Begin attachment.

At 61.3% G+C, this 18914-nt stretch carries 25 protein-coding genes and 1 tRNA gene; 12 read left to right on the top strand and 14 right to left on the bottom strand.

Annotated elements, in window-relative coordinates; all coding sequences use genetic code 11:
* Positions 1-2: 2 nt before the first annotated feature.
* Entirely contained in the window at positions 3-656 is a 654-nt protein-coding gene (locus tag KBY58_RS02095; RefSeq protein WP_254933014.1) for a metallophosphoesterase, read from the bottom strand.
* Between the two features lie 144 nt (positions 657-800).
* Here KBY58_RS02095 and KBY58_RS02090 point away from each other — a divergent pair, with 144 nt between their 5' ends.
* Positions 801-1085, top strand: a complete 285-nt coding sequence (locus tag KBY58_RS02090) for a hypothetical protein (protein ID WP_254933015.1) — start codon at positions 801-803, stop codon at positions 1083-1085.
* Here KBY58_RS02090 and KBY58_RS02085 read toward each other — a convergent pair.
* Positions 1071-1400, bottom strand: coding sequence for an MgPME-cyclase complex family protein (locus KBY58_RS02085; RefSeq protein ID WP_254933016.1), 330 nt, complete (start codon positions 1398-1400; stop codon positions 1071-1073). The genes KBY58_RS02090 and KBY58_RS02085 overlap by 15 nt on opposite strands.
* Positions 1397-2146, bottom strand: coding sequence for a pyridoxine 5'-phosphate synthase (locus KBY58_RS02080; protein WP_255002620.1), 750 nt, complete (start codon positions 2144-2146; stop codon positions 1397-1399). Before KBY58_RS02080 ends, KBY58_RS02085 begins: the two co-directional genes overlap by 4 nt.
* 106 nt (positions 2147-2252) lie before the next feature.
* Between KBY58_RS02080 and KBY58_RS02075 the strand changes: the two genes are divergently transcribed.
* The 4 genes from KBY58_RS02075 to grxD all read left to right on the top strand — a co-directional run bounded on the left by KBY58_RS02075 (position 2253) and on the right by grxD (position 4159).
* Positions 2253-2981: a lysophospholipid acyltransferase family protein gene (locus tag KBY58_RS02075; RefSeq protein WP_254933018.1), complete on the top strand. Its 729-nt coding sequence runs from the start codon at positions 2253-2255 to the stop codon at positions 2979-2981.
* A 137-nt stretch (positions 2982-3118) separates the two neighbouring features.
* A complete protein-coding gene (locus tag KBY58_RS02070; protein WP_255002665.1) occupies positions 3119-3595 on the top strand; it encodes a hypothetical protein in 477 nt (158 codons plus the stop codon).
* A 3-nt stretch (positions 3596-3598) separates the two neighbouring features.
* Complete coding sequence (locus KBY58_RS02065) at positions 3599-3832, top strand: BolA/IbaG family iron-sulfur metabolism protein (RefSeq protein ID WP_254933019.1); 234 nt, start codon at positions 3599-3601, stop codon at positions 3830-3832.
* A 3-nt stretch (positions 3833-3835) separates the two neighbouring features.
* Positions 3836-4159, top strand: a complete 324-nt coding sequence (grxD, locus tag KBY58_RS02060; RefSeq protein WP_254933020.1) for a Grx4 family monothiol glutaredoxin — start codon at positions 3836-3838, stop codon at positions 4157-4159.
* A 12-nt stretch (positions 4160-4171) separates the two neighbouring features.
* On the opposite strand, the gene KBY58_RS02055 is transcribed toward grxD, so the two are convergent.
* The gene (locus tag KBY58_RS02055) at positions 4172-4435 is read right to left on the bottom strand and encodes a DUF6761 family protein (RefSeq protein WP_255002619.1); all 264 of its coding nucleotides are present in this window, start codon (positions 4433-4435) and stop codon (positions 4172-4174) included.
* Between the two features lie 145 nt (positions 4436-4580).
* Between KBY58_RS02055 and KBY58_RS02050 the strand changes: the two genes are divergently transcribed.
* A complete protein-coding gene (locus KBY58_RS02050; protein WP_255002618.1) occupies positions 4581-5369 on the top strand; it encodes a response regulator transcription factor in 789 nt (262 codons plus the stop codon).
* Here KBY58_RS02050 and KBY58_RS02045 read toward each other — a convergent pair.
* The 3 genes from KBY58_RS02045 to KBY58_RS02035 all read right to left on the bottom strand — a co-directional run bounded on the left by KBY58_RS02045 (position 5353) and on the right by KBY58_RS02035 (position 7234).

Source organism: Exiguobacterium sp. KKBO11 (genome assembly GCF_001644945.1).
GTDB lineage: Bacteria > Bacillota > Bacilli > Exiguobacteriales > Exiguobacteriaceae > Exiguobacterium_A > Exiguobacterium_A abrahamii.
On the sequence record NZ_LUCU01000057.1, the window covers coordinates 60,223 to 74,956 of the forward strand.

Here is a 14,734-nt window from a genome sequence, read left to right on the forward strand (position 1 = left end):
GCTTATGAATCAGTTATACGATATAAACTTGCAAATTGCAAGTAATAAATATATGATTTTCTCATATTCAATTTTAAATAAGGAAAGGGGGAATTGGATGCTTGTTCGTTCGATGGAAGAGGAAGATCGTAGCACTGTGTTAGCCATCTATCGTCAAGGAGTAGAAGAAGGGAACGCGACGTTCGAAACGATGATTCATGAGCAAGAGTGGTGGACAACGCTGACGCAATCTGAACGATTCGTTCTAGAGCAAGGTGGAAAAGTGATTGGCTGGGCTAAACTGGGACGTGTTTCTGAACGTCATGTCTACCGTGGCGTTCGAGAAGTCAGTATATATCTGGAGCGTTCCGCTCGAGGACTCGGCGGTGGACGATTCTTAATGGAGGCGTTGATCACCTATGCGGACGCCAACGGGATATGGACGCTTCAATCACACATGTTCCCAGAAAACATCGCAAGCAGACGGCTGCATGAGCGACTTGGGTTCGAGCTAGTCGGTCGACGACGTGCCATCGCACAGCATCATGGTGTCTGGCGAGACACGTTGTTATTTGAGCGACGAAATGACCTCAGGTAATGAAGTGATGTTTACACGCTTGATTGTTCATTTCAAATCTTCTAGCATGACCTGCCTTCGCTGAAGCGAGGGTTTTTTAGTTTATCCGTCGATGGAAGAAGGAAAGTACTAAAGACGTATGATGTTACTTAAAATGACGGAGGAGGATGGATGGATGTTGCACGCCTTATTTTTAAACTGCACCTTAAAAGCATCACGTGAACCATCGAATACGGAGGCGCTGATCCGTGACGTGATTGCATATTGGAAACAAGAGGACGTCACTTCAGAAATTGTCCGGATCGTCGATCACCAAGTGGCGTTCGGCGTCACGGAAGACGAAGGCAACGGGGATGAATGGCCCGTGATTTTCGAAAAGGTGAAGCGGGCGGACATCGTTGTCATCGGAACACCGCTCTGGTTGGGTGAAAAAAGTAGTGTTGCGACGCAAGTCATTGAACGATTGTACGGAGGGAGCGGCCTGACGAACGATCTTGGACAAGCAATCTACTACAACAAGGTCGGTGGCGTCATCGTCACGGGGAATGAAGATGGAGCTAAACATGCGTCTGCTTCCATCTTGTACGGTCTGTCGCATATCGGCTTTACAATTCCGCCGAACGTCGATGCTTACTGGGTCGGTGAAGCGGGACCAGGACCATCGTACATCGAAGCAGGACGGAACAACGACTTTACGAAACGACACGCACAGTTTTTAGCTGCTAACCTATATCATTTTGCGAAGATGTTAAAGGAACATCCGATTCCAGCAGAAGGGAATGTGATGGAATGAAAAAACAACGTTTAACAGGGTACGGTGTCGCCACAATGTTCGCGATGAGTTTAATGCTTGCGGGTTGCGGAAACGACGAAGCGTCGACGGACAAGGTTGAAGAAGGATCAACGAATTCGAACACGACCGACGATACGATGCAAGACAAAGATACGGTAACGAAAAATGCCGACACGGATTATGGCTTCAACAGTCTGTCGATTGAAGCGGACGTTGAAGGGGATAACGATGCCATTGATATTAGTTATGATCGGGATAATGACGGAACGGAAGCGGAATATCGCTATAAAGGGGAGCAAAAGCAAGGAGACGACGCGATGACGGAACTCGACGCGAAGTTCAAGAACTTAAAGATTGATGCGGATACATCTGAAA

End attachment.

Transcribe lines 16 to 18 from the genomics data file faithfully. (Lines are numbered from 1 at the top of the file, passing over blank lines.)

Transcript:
* A complete protein-coding gene (locus tag KBY58_RS02070; protein WP_255002665.1) occupies positions 3119-3595 on the top strand; it encodes a hypothetical protein in 477 nt (158 codons plus the stop codon).
* A 3-nt stretch (positions 3596-3598) separates the two neighbouring features.
* Complete coding sequence (locus KBY58_RS02065) at positions 3599-3832, top strand: BolA/IbaG family iron-sulfur metabolism protein (RefSeq protein ID WP_254933019.1); 234 nt, start codon at positions 3599-3601, stop codon at positions 3830-3832.